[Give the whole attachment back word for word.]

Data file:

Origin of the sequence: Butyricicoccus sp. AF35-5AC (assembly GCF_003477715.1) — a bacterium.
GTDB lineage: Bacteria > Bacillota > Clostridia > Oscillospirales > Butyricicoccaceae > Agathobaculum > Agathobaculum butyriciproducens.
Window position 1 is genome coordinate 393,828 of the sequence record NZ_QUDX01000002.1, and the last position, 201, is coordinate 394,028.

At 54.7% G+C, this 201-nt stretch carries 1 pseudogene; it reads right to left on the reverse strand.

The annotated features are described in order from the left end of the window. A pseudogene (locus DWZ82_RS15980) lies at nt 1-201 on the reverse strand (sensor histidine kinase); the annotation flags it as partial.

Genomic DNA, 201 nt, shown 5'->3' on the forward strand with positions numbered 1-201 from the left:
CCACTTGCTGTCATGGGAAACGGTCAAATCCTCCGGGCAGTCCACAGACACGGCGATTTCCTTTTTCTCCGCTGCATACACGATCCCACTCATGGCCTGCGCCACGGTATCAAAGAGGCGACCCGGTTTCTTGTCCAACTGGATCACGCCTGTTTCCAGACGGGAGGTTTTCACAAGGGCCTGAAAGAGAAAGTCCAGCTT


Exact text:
Origin of the sequence: Butyricicoccus sp. AF35-5AC (assembly GCF_003477715.1) — a bacterium.
GTDB lineage: Bacteria > Bacillota > Clostridia > Oscillospirales > Butyricicoccaceae > Agathobaculum > Agathobaculum butyriciproducens.
Window position 1 is genome coordinate 393,828 of the sequence record NZ_QUDX01000002.1, and the last position, 201, is coordinate 394,028.

At 54.7% G+C, this 201-nt stretch carries 1 pseudogene; it reads right to left on the reverse strand.

The annotated features are described in order from the left end of the window. A pseudogene (locus DWZ82_RS15980) lies at nt 1-201 on the reverse strand (sensor histidine kinase); the annotation flags it as partial.

Genomic DNA, 201 nt, shown 5'->3' on the forward strand with positions numbered 1-201 from the left:
CCACTTGCTGTCATGGGAAACGGTCAAATCCTCCGGGCAGTCCACAGACACGGCGATTTCCTTTTTCTCCGCTGCATACACGATCCCACTCATGGCCTGCGCCACGGTATCAAAGAGGCGACCCGGTTTCTTGTCCAACTGGATCACGCCTGTTTCCAGACGGGAGGTTTTCACAAGGGCCTGAAAGAGAAAGTCCAGCTT